As many as 1,750 Islamic State's foreign jihadis have returned to Europe and many could be planning to carry out attacks, a new EU report warns.
According to AFP, the report states that about one-third of the 5,000 IS (also known as ISIS, ISIL or Daesh) fighters who traveled from Europe to join the brutal Islamic death cult have returned to the continent as IS continues to lose ground in Iraq and Syria.
Based on the percentages listed in the report, it could mean that as many as 1,750 IS jihadis could be in Europe. The report, which was presented to EU interior ministers by EU counter-terrorism coordinator Gilles de Kerchove, specifically warns that the jihadis who've returned may have been given orders or to carry out attacks.
According to the report, there are two different types of foreign fighters returning to Europe. The majority of fighters will simply migrate back as IS suffers setbacks in Mosul and Raqqa, while others will be sent back on "special missions, which are of most concern."
The report says that some of the foreign militants who've returned have already been arrested and imprisoned. Others are either being monitored by authorities or living free.
As it is believed that as many as 2,000 to 2,500 European IS fighters are still fighting in IS-held territories, de Kerchove said in an interview with Reuters that Europe must be vigilant as many IS fighters return after suffering setbacks in Mosul and Raqqa. The report also advises authorities to be on alert for women and children who might have been radicalized under IS' rule and could also pose a security threat.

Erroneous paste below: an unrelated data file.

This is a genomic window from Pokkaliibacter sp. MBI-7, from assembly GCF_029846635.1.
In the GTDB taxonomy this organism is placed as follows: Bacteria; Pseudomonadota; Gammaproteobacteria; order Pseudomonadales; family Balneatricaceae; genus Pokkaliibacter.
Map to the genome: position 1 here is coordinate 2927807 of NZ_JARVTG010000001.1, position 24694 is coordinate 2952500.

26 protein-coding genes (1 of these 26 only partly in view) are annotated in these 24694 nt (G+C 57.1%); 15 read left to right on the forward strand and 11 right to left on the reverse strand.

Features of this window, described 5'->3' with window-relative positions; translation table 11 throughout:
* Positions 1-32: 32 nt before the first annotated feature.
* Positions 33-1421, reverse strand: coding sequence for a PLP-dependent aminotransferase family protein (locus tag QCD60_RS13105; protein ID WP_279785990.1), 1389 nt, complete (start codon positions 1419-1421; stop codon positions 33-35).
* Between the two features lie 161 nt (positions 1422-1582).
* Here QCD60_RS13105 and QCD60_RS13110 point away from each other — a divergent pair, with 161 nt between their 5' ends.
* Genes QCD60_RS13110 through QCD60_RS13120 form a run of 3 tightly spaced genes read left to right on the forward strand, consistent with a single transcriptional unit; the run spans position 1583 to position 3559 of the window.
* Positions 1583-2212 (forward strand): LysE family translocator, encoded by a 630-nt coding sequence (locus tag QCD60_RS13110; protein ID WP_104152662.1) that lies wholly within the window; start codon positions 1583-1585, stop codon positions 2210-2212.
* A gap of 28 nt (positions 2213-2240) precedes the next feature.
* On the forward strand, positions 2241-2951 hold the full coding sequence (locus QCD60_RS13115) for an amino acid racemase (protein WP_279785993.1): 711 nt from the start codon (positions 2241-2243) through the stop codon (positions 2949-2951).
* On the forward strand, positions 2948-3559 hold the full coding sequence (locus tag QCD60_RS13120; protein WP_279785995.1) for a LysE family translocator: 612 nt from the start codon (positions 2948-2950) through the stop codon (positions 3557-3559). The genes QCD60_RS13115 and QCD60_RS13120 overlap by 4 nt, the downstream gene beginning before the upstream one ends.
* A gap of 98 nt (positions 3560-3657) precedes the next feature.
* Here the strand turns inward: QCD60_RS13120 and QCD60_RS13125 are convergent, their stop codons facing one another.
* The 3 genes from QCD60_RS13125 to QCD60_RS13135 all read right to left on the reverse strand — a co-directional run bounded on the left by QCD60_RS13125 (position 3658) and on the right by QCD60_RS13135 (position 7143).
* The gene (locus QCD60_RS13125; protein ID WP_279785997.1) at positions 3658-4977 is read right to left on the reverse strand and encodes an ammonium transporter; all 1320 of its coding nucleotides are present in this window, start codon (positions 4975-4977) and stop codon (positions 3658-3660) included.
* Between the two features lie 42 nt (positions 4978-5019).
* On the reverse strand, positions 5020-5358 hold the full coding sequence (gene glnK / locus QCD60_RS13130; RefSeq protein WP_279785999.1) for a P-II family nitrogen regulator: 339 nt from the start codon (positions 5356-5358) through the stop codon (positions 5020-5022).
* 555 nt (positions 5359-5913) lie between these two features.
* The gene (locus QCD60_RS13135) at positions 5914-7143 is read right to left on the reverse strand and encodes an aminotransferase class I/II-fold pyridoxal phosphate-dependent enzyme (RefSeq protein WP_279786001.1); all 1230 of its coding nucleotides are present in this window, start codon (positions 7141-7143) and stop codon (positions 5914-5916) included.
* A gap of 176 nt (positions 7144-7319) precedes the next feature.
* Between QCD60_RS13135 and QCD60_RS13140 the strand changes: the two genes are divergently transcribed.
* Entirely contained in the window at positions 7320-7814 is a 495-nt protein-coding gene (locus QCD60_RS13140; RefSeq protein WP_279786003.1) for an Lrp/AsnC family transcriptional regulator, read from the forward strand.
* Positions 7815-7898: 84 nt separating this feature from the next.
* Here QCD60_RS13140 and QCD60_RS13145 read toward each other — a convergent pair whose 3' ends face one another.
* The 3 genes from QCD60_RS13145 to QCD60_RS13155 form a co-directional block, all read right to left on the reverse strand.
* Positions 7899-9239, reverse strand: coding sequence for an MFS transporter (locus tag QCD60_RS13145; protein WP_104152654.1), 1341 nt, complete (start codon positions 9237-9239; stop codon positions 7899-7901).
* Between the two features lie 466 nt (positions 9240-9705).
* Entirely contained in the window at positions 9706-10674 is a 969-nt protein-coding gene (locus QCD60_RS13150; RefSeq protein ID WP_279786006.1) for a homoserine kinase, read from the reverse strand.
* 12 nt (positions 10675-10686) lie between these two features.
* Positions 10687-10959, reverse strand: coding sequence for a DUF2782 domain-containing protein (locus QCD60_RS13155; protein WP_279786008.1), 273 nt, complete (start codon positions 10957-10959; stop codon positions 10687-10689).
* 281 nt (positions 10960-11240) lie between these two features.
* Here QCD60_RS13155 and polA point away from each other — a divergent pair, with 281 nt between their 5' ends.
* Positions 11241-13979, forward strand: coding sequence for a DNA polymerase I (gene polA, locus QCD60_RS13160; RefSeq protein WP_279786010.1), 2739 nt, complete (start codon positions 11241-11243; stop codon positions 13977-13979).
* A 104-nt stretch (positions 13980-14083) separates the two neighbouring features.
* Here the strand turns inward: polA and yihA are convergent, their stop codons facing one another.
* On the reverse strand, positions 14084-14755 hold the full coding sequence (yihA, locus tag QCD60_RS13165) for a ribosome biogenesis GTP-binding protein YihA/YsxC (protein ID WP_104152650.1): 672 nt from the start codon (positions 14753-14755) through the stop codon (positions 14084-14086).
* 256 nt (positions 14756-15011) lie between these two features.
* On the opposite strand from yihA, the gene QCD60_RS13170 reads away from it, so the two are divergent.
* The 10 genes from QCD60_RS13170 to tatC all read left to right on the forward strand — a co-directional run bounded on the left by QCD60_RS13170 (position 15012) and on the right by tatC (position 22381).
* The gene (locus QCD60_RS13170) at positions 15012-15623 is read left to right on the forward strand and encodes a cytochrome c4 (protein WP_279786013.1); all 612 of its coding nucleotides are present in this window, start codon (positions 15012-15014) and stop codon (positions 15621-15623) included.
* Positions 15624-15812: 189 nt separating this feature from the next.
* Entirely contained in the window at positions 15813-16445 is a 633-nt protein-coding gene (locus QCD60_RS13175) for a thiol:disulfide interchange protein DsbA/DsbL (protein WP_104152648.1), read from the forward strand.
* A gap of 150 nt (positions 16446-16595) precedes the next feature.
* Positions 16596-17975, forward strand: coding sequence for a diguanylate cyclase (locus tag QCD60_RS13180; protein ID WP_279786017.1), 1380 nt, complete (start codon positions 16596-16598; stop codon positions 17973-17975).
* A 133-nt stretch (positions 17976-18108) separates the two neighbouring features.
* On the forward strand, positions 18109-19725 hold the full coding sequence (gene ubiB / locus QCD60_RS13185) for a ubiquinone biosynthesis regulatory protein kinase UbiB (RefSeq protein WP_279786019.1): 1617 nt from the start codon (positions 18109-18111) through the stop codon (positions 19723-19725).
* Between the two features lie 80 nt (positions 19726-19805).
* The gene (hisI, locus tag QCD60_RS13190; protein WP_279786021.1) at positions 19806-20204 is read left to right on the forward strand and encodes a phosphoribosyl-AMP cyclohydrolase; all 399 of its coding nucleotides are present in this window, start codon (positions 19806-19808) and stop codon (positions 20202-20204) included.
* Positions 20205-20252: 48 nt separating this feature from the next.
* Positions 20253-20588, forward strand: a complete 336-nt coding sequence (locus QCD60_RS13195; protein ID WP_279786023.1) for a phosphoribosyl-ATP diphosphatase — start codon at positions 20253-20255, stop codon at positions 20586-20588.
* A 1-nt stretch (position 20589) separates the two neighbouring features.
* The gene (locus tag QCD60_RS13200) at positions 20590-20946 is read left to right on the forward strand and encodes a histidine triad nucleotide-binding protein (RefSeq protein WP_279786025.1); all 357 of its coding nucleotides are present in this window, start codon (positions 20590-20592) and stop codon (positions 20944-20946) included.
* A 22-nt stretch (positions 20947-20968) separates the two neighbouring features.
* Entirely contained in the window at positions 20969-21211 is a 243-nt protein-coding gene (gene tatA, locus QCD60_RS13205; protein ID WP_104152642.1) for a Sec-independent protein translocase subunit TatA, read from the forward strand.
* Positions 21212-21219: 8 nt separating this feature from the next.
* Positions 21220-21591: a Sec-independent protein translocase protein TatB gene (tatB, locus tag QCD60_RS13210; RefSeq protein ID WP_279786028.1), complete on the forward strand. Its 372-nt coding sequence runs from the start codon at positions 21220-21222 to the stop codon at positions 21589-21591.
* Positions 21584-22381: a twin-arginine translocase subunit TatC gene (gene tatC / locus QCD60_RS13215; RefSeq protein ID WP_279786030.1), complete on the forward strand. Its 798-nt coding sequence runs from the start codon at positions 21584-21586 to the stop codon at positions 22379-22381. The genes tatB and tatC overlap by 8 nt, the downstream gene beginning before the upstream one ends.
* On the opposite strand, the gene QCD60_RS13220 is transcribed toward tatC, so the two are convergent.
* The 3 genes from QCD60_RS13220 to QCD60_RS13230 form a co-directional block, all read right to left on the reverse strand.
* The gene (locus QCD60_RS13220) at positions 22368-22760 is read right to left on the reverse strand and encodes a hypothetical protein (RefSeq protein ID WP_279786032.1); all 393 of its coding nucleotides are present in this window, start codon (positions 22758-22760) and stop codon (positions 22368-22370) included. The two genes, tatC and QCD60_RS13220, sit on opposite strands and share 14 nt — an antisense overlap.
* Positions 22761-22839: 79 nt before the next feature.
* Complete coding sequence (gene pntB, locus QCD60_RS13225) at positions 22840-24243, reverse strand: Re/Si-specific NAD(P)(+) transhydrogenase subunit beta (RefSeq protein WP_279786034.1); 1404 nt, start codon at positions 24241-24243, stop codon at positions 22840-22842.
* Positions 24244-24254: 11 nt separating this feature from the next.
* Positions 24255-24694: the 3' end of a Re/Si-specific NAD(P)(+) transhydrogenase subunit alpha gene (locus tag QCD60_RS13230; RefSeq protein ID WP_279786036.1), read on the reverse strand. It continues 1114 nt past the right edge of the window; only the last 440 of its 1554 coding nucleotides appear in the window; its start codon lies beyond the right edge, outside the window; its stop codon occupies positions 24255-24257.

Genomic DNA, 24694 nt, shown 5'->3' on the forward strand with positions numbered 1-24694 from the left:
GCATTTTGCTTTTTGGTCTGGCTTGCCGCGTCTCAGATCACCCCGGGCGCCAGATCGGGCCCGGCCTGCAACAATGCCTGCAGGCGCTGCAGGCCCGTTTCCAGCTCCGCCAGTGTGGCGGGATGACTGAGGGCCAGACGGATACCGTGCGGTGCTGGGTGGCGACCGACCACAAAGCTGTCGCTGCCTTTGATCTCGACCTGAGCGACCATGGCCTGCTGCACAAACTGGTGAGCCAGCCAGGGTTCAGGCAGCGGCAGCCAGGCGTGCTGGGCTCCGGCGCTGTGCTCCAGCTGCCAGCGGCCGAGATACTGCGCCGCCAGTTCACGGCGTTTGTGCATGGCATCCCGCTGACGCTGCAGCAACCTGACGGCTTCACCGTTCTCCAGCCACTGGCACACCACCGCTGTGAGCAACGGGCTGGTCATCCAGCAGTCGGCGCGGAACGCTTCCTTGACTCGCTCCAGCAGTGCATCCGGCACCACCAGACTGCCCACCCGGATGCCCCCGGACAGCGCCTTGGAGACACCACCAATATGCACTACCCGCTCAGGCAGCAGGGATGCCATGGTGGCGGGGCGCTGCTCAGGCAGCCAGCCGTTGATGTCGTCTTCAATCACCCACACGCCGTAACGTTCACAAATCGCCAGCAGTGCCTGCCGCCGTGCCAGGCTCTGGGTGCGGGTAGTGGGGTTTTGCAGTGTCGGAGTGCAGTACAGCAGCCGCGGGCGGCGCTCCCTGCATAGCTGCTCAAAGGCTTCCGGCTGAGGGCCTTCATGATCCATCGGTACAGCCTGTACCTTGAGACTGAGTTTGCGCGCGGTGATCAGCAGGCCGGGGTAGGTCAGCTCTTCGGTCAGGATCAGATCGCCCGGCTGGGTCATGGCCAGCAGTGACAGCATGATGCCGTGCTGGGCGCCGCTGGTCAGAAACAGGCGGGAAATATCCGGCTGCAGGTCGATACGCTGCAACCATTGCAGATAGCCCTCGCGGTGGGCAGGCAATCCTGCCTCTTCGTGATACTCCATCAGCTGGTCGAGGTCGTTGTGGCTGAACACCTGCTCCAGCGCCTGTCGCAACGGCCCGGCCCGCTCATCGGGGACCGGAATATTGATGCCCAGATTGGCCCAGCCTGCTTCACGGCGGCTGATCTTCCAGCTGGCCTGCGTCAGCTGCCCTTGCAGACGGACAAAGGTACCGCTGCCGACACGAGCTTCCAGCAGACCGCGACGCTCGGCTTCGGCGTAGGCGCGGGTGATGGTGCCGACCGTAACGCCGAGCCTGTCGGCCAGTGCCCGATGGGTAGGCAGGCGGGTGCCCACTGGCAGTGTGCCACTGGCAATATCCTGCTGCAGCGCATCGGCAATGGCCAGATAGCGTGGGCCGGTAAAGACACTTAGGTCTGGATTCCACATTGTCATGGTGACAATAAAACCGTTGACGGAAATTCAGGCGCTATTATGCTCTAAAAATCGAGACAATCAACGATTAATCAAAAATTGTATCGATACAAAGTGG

"We have to be prepared because some of them will come to Europe," de Kerchove said. "They may try to come back home and we don't want to repeat the mistake we made in the late 80s when the Russians left Afghanistan and we left these mujahideen ... in the wild."
"The physical caliphate ... is collapsing but we still have the virtual caliphate and this allows the organization to direct attacks," de Kerchove said.
The report adds that it is not just the militants who traveled to Iraq and Syria that are of concern. There is also concern about fighters returning to Europe after having joined IS' affiliate in Libya.
"There is also a significant foreign terrorist fighter contingent with Daesh in Libya which might attempt to use their nationality or family connections to return to Europe," the report reads.
In an interview with the Evening Standard in August, Europol Director Rob Wainwright warned of the struggles European countries will face in trying to reintegrate the flow of foreign jihadis back into society.
"That's going to be a long, long struggle for us to deal with the numbers involved and how we can get them back into society, plus sort out which among them pose the biggest security threat," Wainwright said.
IS militants and sympathizers have already conducted a number of deadly attacks in major European cities.
In July, 86 civilians were killed and over 400 were injured in Nice, France, when a terrorist inspired by IS plowed a 19-ton cargo truck into a large crowd celebrating Bastille Day.
In March, IS organized three coordinated suicide bombings in Brussels, Belgium, that killed 32 victims and injured over 300 others.
On Nov. 13, 2015, jihadis linked to IS carried out a series of attacks in Paris and killed 130 victims and injured 360 others.
IS has also long called on its supporters to carry out deadly attacks against "Crusaders" in the West and has even published how-to guides doing just that.
After a terrorist attack at Ohio State University on Nov. 28 injured 13 victims and killed no civilians, IS released another guide for radical extremists planning knife attacks in the December issue of its English language magazine.